COLORADO’S DEATH PENALTY WON’T BE REPEALED
A Democratic proposal to repeal the death penalty in Colorado failed amid uncertainty about whether Governor John Hickenlooper would support the bill. A Democrat on the House Judiciary Committee expressed concern yesterday about the doubts that Hickenlooper has conveyed about the proposal. Lawmakers voted 4-6 and the bill failed to advance. The committee delayed the vote last week after a marathon hearing that attracted big crowds. Supporters of the death penalty say it’s a just punishment for the most serious crimes. Democrats argued that the death penalty is applied unfairly. But the Democrats’ plan to abolish capital punishment was thrown into question last week when they learned that the Democratic governor may not be on board. Three men await execution in Colorado, but the bill would not have affected them.
FRACKING DEBATE SCHEDULED FOR BOULDER NEXT WEEK
Boulder County Commissioner Elise Jones is scheduled to debate Governor John Hickenlooper on the impact of natural gas drilling and the chemicals used in the process. The debate will take place Monday in Denver. Issues will include public health concerns, the environmental impact and local economic considerations. State officials insist they alone have the right to regulate how and where the industry does its drilling. Attorneys for the state are fighting local governments that try to impose their own rules. Hydraulic fracturing, also known as fracking, is a gas drilling process that blasts chemical-laden water deep into the ground. Supporters say the process is safe, while opponents say the technique pollutes groundwater and the chemicals are unsafe.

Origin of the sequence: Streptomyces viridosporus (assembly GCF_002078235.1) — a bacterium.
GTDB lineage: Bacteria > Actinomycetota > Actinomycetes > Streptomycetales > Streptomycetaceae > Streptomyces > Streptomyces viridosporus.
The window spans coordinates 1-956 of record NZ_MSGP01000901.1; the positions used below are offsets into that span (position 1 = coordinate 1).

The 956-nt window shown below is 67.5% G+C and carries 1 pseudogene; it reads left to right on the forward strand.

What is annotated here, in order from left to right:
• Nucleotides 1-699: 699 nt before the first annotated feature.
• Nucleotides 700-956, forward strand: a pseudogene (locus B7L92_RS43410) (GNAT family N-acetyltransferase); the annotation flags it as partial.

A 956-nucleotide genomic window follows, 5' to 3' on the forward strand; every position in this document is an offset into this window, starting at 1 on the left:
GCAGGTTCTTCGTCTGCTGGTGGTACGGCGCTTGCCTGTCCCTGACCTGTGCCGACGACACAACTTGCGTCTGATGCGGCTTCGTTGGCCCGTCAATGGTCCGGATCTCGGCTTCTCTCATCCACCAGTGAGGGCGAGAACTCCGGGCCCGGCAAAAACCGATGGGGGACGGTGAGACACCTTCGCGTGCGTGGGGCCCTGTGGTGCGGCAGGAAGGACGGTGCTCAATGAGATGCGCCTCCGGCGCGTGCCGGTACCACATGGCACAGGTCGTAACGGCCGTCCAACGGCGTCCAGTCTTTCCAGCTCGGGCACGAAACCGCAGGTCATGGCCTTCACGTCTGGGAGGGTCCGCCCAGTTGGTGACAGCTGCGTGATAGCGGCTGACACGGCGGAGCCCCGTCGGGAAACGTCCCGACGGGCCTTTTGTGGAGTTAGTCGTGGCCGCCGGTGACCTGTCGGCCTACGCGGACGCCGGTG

OBAMA SIGNS WATERSHED PROTECTION MEASURE
President Obama yesterday signed into law a bill that includes $65.5 million in resources for the Emergency Watershed Protection (EWP) program, which will help Colorado communities recovering from last summer’s devastating Waldo Canyon and High Park fires. The bill will fund the federal government through the rest of the fiscal year. The federal EWP program is designed to support efforts to restore eroded watersheds and damaged drinking water infrastructure. The $65.5 million would cover the nationwide backlog of EWP recovery projects stemming from major disasters.
MULE DEER FOUNDATION PLANNING 1ST FUNDRAISING BANQUET
The Northwest Colorado Chapter of the Mule Deer Foundation will hold its first fundraising banquet this weekend. The event will feature dinner, live and silent auctions, and games. A fishing trip to Alaska and a Mule Deer Banquet Rifle are two of the big ticket items up for auction. Tickets for the event are $30 for members and $60 for non-members. The $60 includes a year’s membership to the organization. You can get tickets at the Craig Chamber. The banquet will be held Saturday night at 6 at the Holiday Inn of Craig. The doors open at 4:30.
SWEETWATER AUTHORITIES ASK FOR HELP IN INVESTIGATION OF DEAD UTAH OFFICER